PLANT SECONDARY METABOLITES AND PLANT DEFENSE RESPONSES

Plant resistance to pathogen relies on constitutive and pathogen inducible secondary metabolite. Secondary metabolites function as defense and signaling compound (Wink 2003). Plants contain diverse secondary metabolites such as sulfur compounds, saponins, cyanogenic glycosides and glucosinolates (Osbourn 1996), it may also include alkaloids, flavonoids and phenolics (Zaynab et al., 2018). Classes of secondary metabolites found in Arabidopsis thaliana are indole and indole sulfur compounds, glucosinolates, phenyl propanoids, flavonoid, terpenes and fatty acid derivatives and they have an essential role in defense against pathogens (D’Auria and Gershenzon 2005).

 Brassica plant synthesizes wide range of sulfur-containing secondary metabolites, including glucosinolates and indole type phytoalexins (Bednarek 2012). Phytoalexins are low molecular weight lipophilic antimicrobial compounds that accumulates around infection site (Hammond-Kosack and Jones 1996). Defensive metabolites produced and stored constitutively in plant tissue are termed phytoanticipins, whereas, those synthesized de novo in response to infection are termed phytoalexins (van Etten et al., 1994).  The distinction between a phytoalexin and phytoanticipin is not based on its chemical structure but rather on how it is produced.  Phytoanticipins originates from existing precursor which are produced by a healthy plant right from the beginning of its growth and provides protection against the pest. Glucosinolate is an example of such precursors (Zukalova and Vasak 2002). Cyanogenic glycoside and glucosinolate occur as inactive precursors and are activated in response to tissue damage or pathogen attack (Osbourn 1996).  Phytoalexins are substances not detectable before infection. The molecule that signals plant to start the process of synthesis of phytoalexins are called elicitors. Phytoalexin camalexin accumulate in response to pathogen invasion and limits its growth. Camalexin disrupts bacterial membranes (Roger et al., 1996).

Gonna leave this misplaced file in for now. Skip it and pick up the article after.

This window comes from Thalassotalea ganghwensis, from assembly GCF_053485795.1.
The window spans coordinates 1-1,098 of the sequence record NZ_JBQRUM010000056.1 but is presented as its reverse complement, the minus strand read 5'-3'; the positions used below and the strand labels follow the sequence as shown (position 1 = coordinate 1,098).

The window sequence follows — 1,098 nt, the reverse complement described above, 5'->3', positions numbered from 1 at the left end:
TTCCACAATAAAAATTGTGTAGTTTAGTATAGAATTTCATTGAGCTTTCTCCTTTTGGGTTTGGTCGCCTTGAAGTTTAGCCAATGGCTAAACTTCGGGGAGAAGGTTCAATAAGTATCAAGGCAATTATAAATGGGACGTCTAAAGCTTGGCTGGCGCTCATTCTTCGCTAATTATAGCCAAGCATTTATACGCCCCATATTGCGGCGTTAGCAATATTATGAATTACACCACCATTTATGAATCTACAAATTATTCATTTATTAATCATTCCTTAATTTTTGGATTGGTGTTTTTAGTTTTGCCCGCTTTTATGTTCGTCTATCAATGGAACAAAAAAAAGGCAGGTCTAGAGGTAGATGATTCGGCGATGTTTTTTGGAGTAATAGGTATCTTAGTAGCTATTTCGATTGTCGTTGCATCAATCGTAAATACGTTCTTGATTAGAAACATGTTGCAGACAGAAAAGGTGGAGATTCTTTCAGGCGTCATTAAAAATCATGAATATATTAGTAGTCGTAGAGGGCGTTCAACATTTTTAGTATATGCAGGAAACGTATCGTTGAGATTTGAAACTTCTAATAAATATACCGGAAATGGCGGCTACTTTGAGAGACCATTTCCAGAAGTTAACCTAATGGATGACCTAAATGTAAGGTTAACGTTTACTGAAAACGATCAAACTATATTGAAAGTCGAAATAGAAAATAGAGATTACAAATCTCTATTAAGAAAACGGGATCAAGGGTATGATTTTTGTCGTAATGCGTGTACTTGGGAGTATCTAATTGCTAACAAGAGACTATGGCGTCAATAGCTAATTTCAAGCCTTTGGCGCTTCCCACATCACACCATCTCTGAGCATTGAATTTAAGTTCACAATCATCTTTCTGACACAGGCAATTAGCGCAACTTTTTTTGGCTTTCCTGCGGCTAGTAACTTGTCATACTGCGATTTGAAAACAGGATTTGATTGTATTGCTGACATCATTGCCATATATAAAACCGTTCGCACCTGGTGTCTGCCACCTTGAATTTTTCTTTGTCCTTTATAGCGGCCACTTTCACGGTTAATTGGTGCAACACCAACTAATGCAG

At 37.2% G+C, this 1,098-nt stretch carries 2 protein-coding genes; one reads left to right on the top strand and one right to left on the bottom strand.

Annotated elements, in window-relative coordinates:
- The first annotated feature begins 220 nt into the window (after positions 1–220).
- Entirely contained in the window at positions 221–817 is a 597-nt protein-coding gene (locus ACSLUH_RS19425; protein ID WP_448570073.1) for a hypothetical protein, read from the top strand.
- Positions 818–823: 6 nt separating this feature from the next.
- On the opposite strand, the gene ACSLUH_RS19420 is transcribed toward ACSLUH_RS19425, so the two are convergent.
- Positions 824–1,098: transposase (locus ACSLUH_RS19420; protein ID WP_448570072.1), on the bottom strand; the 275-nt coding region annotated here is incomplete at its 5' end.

Glucosinolates are sulfur containing secondary metabolites and are present in many species belonging to Brassicaceae family (Fahey et al., 2001). Glucoside known as glucosinolate is detected in Arabidopsis thaliana (Hogge et al., 1988). Glucosinolates (β-thioglucoside-N-hydroxysulfates) is the precursors of isothiocyanates. At least 120 different glucosinolates have been identified in plants. Glucosinolates and their breakdown products may possess fungicidal, bacteriocidal, nematocidal and allelopathic properties (Fahey et al., 2001). The genes encoding enzymes involved in tryptophan, camalexin and indole glucosinolate biosynthesis are induced in response to Phytophthora brassicae. However, Schlaeppi et al. (2010) observed that disease resistance of Arabidopsis to P. brassicae is established by sequential activity of the phytoanticipin indole glucosinolate and phytoalexin camalexin.  Once glucosinolates are released into the soil from root exudate or the decay of plant organs, it may have effect on the rhizosphere community (Halkier and Gershenzon 2006). The growth of ectomycorrhizal species is stimulated by the hydrolysis products of glucosinolates (Zeng et al., 2003).

Phenylpropanoids are a large class of plant secondary metabolites derived from aromatic amino acids phenylalanine in most plants. It includes flavonoid, monolignols, phenolic acids, stilbenes and coumarins (Deng and Lu 2017). Plant root secrete coumarins which can mobilize iron (Tsai and Schmidt 2017). Coumarins (scopolin, scopoletin and ayapin) as probable phytoalexin is induced in response to pathogen attack. Scopolin is known to be less phytotoxic than ayapin and scopoletin. Accumulation of scolopin can be the basis for resistance to Sclerotinia sclerotiorum (Prats et al., 2006). Stilbenes may protect plant tissue against pathogen attack (Lattanzio 2013).  Phenylpropanoid serve as low-molecular weight flower pigment, antibiotic (phytoalexin), UV protectant, insect repellent and signal molecule in plant-microbe interaction and also function as polymeric constituents of surface support structures, such as suberin, lignin and other cell component (Hahlbrock and Scheel 1989). One of the end-products of the phenylpropanoid pathway is lignin. Cell wall –bound phenolics appears to be involved in early defense against the fungus whereas, de novo formation of lignin and lignin-like polymer may be important at later stages of infection (Eynck et al., 2009).  The plant cell wall strengthening play a role in providing resistance to Camelina sativa against necrotroph Sclerotinia sclerotiorum (Eynck et al., 2012). Phenolic compounds are antifungal,   antimicrobial in action and protect plant from disease causing agents (Friend 1979). Another group of flavonoids present in A. thaliana are the anthocyanins, the red, purple and blue pigments of plants. The seed of A. thaliana contain proanthocyanidins which provides protection from pathogens. Flavonoid compound particularly isoflavonoids are main components in defense responses of legumes to pathogens in which they likely have roles in restricting microbial growth (Samac and Graham 2007). Flavonoids are suggested to be auxin transport inhibitors (Brown et al., 2001).

Plant secondary metabolite involved in plant defense affect the susceptibility or resistance trait of the affected plant.

References: